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No impact on commodities after US rate hike paused

By Daniel Tyson

21:17, 26 January 2022

Exterior of Federal Reserve
Commodities remained neutral after rate hike possibility - Photo: Shutterstock

The commodities markets hardly moved Wednesday afternoon after the US Federal Reserve hinted at an interest rate hike in coming months.

The Fed’s Federal Open Market Committee’s December minutes suggested its intention to raise interest rates in mid-March, the latest turn towards eliminating stimulus to combat rising inflation.

“It will soon be appropriate to raise the target range for the federal funds rate,” Fed chair Jerome Powell said at a press conference, adding the central bank’s rate setting committee was ready to raise rates at its March 15-16 meeting.

“The economy no longer needs sustained monetary policy support,” he said. Powell posed the possibility of a much more aggressive balance sheet reduction and refused to rule out the potential of having an interest rate hike at each policy meeting.

Normally, when the Feds speak, there’s a reaction in futures markets. But this wasn’t the case Wednesday.


Powell’s hawkish press conference sent gold down slightly further, even though the precious metal was losing value throughout the day. Gold prices dropped nearly $45 Wednesday from a high of $1,850 to a low of $1,814.

The World Gold Council said despite upcoming rate hikes, real rates remain low.

Near term, the gold price will likely react to real rates in response to the speed at which global central banks tighten monetary policies and their effectiveness in controlling inflation, said Juan Carlos Artigas, head of research for WGC.

“Our analysis shows that gold has outperformed in the months following the first Fed hikes during the past four tightening cycles,” he said.

Oil - Brent

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+0.110% 1D Chg, %
Long position overnight fee 0.0317%
Short position overnight fee -0.0536%
Overnight fee time 21:00 (UTC)
Spread 0.040


1,925.57 Price
+0.280% 1D Chg, %
Long position overnight fee -0.0194%
Short position overnight fee 0.0112%
Overnight fee time 21:00 (UTC)
Spread 0.30

Natural Gas

2.86 Price
+1.730% 1D Chg, %
Long position overnight fee -0.2934%
Short position overnight fee 0.2715%
Overnight fee time 21:00 (UTC)
Spread 0.0050


23.57 Price
+0.700% 1D Chg, %
Long position overnight fee -0.0196%
Short position overnight fee 0.0114%
Overnight fee time 21:00 (UTC)
Spread 0.020

While rate hikes can create headwinds for gold, history shows their effects are limited.

“Elevated inflation and market pullbacks will likely sustain demand for gold as a hedge. Jewellery and central bank gold demand may provide additional longer-term support,” Artigas said.

Silver prices also dropped Wednesday from a high of $24.02 an ounce to $23.52, but the metal was slipping through the trading session.

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Crude futures remained at record-level highs Wednesday, not because of the Fed’s action, but events unfolding in Eastern Europe, said sources.

West Texas Intermediate reached a seven-year peak Wednesday when trading reached $87.95 a barrel shortly after 12 noon EDT (UTC-5).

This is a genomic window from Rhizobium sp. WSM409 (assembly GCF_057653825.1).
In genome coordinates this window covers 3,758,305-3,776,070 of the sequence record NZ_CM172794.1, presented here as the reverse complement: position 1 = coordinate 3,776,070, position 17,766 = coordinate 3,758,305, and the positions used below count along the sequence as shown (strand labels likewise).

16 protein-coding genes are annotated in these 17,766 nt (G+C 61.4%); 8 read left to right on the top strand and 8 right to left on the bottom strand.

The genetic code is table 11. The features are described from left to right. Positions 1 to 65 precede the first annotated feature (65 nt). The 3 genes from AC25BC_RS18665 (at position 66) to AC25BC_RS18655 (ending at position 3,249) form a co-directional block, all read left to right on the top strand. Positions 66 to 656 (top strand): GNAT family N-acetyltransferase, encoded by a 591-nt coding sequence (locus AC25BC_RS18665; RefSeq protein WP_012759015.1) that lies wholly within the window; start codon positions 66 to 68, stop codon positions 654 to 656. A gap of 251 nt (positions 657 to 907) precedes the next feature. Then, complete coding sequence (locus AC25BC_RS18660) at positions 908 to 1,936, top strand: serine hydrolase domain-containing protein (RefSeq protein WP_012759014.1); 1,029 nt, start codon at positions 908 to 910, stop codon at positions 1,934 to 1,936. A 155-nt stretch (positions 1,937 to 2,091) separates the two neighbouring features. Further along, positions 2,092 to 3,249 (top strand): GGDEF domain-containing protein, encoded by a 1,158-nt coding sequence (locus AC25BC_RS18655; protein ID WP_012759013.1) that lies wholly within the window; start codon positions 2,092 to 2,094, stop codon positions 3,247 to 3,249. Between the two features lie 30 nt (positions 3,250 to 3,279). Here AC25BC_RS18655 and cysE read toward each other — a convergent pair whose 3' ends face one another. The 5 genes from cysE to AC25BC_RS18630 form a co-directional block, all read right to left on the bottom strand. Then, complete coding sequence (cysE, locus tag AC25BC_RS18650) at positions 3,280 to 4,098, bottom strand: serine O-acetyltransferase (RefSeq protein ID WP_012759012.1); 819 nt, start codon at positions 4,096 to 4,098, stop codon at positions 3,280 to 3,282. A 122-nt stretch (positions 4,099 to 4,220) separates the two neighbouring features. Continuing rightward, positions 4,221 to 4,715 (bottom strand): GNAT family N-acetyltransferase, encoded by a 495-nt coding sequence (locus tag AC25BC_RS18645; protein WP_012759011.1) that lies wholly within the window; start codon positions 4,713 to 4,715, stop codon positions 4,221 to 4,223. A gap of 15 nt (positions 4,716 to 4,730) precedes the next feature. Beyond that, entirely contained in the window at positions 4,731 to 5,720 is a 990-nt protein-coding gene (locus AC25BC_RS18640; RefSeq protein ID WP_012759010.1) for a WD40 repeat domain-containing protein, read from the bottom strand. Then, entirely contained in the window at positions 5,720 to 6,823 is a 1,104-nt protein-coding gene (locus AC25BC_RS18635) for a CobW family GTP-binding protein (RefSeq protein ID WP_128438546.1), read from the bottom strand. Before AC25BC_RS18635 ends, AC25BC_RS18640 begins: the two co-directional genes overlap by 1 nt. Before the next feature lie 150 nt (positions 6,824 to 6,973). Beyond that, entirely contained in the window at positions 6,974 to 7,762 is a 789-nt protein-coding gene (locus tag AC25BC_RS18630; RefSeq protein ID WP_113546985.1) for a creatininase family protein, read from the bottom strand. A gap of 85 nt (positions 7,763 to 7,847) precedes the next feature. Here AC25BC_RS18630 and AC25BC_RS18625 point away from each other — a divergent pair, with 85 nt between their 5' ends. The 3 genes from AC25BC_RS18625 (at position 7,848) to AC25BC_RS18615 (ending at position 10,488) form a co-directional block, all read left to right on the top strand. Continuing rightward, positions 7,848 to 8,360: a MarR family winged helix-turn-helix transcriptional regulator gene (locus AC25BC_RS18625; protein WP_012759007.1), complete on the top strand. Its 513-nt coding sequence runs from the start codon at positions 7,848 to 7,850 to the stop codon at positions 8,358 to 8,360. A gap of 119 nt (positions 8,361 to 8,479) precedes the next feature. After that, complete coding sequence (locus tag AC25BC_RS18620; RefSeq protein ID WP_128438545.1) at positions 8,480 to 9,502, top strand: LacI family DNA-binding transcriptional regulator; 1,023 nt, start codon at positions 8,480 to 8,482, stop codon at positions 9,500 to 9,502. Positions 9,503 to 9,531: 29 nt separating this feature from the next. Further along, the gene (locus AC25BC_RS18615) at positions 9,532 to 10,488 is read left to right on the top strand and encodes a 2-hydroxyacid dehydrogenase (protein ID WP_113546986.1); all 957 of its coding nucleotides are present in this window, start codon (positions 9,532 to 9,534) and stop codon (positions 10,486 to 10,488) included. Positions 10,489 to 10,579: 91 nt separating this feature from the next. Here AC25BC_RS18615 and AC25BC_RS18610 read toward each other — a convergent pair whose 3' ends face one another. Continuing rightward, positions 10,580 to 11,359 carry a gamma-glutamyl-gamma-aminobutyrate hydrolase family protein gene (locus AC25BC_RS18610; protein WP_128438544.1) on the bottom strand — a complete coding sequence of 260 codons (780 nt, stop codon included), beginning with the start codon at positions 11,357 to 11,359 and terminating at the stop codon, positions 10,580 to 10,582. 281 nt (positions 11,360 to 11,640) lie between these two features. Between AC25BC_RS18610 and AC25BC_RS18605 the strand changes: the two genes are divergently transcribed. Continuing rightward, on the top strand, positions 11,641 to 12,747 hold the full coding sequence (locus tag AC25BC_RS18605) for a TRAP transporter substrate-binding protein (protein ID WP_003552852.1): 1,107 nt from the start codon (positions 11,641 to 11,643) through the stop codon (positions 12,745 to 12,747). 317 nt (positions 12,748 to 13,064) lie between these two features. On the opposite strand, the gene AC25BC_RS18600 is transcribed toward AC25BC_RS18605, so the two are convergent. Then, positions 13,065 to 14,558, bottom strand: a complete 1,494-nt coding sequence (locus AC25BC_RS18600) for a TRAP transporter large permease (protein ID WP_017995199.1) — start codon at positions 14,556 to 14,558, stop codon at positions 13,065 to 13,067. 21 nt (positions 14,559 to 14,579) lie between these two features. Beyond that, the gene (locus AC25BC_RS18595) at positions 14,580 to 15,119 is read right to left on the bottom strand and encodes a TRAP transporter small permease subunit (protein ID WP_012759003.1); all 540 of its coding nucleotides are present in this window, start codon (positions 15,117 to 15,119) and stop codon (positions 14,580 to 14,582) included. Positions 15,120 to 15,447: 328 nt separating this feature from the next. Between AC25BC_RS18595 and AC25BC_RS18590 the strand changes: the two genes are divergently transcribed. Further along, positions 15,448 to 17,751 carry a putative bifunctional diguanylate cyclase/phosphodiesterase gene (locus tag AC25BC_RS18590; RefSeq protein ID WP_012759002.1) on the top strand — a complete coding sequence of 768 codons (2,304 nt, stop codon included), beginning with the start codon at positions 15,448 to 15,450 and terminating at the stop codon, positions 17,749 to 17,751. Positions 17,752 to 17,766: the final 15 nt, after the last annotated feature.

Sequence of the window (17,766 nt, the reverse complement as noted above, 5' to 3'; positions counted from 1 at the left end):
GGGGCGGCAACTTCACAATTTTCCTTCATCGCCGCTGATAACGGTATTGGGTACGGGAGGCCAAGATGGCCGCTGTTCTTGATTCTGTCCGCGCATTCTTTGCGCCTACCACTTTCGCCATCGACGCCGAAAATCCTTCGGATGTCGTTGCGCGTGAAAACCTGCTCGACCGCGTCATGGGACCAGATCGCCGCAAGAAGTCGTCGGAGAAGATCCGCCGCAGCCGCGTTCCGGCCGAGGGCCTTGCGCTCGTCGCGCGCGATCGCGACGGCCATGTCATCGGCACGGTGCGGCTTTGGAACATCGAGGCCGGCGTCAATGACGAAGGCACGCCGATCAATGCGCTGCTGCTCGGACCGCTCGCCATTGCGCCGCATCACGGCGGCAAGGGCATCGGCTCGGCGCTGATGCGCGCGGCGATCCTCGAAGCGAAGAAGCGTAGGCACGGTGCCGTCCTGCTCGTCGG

Andrew Lipow, president of Lipow Oil Associates, told, “The geopolitical and supply disruption issues that are resulting in significantly higher prices are far more beneficial to the oil industry than the detriment of near-term interest rate increases is to companies carrying debt.”

On Wednesday, Moscow indicated it would quickly “take retaliatory measures” if the US and NATO continued their “aggressive” policies and failed to accept Russia’s security demands. President Vladimir Putin denies his government plans to invade while amassing 100,000 troops near the Ukrainian border.

“The barrel price action is being determined by growing apprehension that ongoing supply issues may worsen due to the escalating tension between Russia and the West over Ukraine and the threat of military attacks on infrastructure in the Middle East,” said Ricardo Evangelista, senior analyst at ActivTrades, in a note obtained by

Read more: Russia-NATO tension sends crude oil to seven-year high

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The difference between trading assets and CFDs
The main difference between CFD trading and trading assets, such as commodities and stocks, is that you don’t own the underlying asset when you trade on a CFD.
You can still benefit if the market moves in your favour, or make a loss if it moves against you. However, with traditional trading you enter a contract to exchange the legal ownership of the individual shares or the commodities for money, and you own this until you sell it again.
CFDs are leveraged products, which means that you only need to deposit a percentage of the full value of the CFD trade in order to open a position. But with traditional trading, you buy the assets for the full amount. In the UK, there is no stamp duty on CFD trading, but there is when you buy stocks, for example.
CFDs attract overnight costs to hold the trades (unless you use 1-1 leverage), which makes them more suited to short-term trading opportunities. Stocks and commodities are more normally bought and held for longer. You might also pay a broker commission or fees when buying and selling assets direct and you’d need somewhere to store them safely.
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